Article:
Surah 30: The Romans

With the significance of the rise of Islam and my focused examination on its inciting document, it’s easy to lose view of the fact that Muhammad’s ministry was for a long time just a tiny remote squabble on the fringes of civilization. Indeed, news of Muhammad’s activity hardly rippled into the broader world as far as we can see in surviving records. It wasn’t until Muhammad’s state erupted from the Arabian Penninsula after Muhammad’s death that chroniclers were forced to take notice. Though the rise of Islam would have the most significance in hindsight, the real battle of the fates as thought at the time was between the (Eastern) Romans and (Sasanid) Persians.

Though Mecca was a remote oasis location, it still was connected to the bigger world through trade and felt the ripples of those politics. In today’s surah, Ar-Rum, “The Romans,” we’re going to see fleeting peek of the world politics surrounding the Quran. Yet still, the Quran’s fight was with Mecca primarily, all the more so because today’s surah was still revealed in relation to Meccan conflicts. While the surah starts with this glimpse of larger politics, its substance promptly returns to Meccan fare.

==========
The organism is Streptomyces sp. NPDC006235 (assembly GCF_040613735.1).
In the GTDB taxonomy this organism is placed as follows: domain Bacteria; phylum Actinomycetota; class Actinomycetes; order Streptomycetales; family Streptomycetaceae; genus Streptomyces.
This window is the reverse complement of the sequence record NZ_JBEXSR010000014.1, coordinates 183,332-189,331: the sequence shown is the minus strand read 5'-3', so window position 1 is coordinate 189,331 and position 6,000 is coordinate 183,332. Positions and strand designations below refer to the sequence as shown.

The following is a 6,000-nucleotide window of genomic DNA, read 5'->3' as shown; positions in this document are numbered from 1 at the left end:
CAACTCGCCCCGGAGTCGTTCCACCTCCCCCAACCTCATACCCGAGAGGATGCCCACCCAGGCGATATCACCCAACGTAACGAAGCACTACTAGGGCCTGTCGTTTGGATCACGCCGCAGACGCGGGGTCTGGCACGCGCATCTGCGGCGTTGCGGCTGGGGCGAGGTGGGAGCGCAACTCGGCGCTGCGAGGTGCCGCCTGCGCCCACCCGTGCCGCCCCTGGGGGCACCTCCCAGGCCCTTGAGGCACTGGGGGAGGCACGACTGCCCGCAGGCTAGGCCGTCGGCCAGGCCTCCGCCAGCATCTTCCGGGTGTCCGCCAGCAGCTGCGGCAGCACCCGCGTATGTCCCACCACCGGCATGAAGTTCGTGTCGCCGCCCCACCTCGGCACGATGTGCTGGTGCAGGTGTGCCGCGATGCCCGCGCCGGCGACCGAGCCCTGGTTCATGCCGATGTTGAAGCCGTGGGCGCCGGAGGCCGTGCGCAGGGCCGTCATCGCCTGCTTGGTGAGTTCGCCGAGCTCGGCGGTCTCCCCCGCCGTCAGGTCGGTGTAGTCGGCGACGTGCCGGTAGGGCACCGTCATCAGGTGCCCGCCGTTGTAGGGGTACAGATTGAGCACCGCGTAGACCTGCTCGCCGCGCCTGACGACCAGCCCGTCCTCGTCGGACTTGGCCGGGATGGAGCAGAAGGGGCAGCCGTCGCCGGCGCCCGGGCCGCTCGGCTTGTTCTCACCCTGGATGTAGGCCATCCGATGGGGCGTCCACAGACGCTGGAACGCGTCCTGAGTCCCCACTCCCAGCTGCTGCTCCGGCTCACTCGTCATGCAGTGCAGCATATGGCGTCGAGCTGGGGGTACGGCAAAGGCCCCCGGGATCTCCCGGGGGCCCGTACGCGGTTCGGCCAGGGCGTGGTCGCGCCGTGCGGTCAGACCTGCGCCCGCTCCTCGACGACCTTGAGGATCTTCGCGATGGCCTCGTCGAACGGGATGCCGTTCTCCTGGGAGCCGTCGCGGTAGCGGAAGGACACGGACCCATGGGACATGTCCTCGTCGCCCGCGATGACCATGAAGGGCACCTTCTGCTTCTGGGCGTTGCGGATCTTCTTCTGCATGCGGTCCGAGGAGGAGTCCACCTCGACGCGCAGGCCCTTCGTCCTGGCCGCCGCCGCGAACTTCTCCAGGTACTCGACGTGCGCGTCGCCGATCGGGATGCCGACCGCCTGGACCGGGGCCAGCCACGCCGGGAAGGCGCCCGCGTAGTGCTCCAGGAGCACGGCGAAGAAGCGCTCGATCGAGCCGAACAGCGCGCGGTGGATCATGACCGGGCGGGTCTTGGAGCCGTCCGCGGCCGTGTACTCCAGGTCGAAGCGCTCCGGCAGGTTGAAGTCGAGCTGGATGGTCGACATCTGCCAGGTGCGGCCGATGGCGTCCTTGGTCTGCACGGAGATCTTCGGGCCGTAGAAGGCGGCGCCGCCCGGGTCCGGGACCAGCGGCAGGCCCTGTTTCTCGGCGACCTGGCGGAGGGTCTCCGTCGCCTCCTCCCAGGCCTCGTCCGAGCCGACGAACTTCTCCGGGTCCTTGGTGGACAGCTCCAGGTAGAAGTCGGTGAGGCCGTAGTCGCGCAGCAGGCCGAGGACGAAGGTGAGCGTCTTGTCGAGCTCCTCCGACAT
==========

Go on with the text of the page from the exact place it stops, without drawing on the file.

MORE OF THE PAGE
Little Ripples of a Big Wave

War between Eastern Rome and Sasanid Persia was a fact of life in late antiquity, and Muhammad’s life span overlapped with two separate conflicts. Take a look at the map of these two empires at the advent of the 600s, only a decade after resolving their last big conflict.

I’m not sure why the Ghassanids aren’t colored as a client of Rome, which they were.